In short, Metro touches almost everything in transportation in some manner- whether if relates to public transit, cars, walking, biking, or other modes.

Metro’s power largely exists in its function as the major hub for transportation projects in LA County. Money flows to Metro in two primary ways:

  • Top-Down: Money from the federal and state government goes through Metro to be spent on programs and projects in all the cities and unincorporated areas throughout LA County. The level of oversight and influence Metro provides is different for each pot of money, since each source has different strings attached. Fifty years ago these funding streams represented the majority of LA County’s transportation funding, but in recent decades both federal and state funding have declined as a percentage of Metro’s overall budget.
  • Ground-Up: Local sales taxes for transportation increased significantly as a source of Metro’s budget in recent decades, and in fact the money from four LA County sales taxes alone now accounts for about 50% of Metro’s budget. (Prop A in 1980, Prop C in 1990, Measure R in 2008, and Measure M in 2016) These four half-cent sales taxes mean that Metro now gets two cents for every dollar spent in LA County to be spent on a spectrum of transportation programs and projects. Metro also issues bonds to further raise funds off of this anticipated future sales tax revenue.

Of course, to say that Metro is the “most powerful” organization in transportation is not the same as saying Metro is “all powerful.” Metro operates within many constraints, two of which are worth mentioning here.

Constraints

(1) It is difficult to understate the ramifications of the sales tax as Metro’s chief source of funding. Metro has transportation planners who are able to make recommendations for wise future transportation investments, but this practice is complicated when projects and programs are pre-determined by voters at the ballot box. In order to persuade the 2/3 majority of voters on board to vote for the sales tax, the ballot measures stipulate a list projects and programs on which the money can be spent.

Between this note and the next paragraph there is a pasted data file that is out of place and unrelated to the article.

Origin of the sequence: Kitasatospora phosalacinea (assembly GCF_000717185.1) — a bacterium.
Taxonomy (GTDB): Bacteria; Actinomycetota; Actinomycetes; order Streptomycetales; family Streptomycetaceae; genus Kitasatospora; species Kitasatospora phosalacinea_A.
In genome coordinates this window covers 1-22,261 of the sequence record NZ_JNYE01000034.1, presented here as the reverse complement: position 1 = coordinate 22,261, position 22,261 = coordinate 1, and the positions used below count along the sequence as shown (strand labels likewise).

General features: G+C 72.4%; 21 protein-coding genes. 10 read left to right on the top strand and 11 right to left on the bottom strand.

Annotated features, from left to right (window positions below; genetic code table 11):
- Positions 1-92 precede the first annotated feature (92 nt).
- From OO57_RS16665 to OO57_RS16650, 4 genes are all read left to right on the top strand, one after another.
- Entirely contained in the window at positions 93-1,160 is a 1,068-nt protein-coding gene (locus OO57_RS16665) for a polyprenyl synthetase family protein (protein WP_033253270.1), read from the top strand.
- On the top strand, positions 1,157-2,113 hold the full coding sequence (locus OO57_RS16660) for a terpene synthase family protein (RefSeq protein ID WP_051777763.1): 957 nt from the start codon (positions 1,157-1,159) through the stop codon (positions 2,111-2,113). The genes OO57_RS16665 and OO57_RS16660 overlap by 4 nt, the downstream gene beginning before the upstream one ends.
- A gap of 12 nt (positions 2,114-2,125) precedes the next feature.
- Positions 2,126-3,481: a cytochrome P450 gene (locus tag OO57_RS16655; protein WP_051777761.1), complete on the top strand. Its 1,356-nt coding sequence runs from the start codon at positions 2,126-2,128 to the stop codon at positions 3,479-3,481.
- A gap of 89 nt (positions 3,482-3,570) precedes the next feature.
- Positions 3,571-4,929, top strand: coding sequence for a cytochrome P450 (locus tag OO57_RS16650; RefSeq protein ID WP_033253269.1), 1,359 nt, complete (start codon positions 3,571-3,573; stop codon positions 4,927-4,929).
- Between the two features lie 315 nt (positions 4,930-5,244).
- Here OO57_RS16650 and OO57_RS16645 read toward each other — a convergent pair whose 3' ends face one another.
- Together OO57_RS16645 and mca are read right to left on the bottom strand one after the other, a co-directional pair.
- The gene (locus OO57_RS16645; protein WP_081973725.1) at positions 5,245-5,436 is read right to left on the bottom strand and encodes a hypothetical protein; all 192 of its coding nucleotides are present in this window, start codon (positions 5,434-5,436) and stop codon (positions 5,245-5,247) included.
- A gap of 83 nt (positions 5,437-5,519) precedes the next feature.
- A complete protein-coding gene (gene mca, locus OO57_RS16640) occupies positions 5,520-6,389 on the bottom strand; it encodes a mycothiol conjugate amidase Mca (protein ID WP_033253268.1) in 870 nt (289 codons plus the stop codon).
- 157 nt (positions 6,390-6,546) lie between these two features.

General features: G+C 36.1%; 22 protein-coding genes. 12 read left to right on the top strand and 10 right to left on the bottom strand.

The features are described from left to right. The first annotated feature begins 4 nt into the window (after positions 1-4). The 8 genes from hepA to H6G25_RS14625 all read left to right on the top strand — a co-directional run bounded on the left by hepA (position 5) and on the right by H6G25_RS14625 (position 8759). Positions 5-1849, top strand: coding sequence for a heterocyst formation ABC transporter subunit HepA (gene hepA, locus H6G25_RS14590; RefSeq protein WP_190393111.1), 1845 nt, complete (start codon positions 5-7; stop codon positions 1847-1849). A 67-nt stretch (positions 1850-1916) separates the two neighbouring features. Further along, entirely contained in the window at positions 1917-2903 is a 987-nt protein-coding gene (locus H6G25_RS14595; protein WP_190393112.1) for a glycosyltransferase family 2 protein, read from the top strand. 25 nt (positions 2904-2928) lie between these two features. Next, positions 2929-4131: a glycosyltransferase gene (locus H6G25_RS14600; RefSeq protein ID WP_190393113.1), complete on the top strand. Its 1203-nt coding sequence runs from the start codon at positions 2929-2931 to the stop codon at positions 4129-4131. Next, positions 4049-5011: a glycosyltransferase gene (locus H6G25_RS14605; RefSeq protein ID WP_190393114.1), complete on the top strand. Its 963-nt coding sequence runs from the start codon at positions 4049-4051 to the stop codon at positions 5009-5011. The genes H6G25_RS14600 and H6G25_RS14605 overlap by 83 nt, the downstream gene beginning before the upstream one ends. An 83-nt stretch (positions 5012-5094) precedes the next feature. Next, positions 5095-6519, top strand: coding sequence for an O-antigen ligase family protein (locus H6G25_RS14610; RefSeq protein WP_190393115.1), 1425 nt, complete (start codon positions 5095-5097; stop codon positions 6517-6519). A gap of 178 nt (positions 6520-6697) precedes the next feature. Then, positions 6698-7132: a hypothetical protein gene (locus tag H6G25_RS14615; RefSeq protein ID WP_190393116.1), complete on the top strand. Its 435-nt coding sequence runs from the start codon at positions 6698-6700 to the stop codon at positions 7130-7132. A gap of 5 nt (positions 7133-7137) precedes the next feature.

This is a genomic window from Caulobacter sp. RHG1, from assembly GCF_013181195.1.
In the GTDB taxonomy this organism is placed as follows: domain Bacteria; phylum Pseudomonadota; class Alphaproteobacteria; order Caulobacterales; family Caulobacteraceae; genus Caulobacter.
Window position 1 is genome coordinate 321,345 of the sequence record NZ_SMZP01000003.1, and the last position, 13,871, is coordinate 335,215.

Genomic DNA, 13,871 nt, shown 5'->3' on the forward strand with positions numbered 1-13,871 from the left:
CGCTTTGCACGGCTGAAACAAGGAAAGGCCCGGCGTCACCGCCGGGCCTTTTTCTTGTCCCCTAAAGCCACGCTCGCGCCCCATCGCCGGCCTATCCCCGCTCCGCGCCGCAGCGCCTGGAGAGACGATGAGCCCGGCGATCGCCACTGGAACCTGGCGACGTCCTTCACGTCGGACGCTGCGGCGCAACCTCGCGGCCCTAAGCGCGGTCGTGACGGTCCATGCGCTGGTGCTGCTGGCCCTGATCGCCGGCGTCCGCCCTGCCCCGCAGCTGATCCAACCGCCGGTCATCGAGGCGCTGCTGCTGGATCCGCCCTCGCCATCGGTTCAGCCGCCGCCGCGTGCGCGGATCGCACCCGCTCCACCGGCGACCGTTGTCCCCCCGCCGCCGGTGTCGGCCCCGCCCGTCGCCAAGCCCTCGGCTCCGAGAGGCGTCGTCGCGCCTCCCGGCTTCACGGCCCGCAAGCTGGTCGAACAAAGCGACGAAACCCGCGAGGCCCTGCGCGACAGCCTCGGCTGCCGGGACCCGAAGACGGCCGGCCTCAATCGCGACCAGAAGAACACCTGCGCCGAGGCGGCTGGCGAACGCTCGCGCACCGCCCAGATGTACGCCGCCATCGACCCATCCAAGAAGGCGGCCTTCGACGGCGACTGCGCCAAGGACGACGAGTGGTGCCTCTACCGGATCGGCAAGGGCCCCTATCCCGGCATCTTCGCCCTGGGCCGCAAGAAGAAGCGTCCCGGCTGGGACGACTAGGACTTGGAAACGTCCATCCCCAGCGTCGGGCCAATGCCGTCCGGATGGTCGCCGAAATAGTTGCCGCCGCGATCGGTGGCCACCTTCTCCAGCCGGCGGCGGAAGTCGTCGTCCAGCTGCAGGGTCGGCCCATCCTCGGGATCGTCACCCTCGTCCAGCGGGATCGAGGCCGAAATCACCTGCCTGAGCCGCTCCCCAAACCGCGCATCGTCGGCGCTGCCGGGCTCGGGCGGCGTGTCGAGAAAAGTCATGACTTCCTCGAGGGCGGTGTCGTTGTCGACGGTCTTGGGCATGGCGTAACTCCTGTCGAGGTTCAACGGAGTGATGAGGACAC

While this sales tax money undoubtedly provides a valuable source of funding for transportation, this “transportation planning by ballot box” also makes it difficult for Metro to further goals in the areas of increased ridership, social equity, sustainability, and fiscal prudence, since the project list was not necessarily formulated with these goals in mind. UCLA Urban Planning Professor Michael Manville published a sharp analysis of this dynamic here.

(2) Another important constraint to highlight is that while Metro may operate buses and trains that run on streets throughout the region, it does not “manage” these same streets. That authority belongs with local cities. As a result, Metro cannot declare bus-only lanes in order to free its buses from being stuck in traffic, nor can it always dictate bus stop locations or the presence of amenities like bus shelters.

A good example can be seen with the Wilshire bus lanes that run from downtown Los Angeles to the west side of Los Angeles. The city of Los Angeles has designated the righthand lanes on Wilshire as bus-only lanes, but when the Los Angeles gives way to the city of Beverly Hills for a stretch of a few miles, the bus lanes disappear because Beverly Hills is unwilling to take away space from cars.

Despite its financial might and countywide jurisdiction, Metro must work through significant challenges to improve transportation in LA County.

Go here for the main page of this transportation series.

Nathan S. Holmes

Written by

Live in Los Angeles. Background in teaching and urban planning.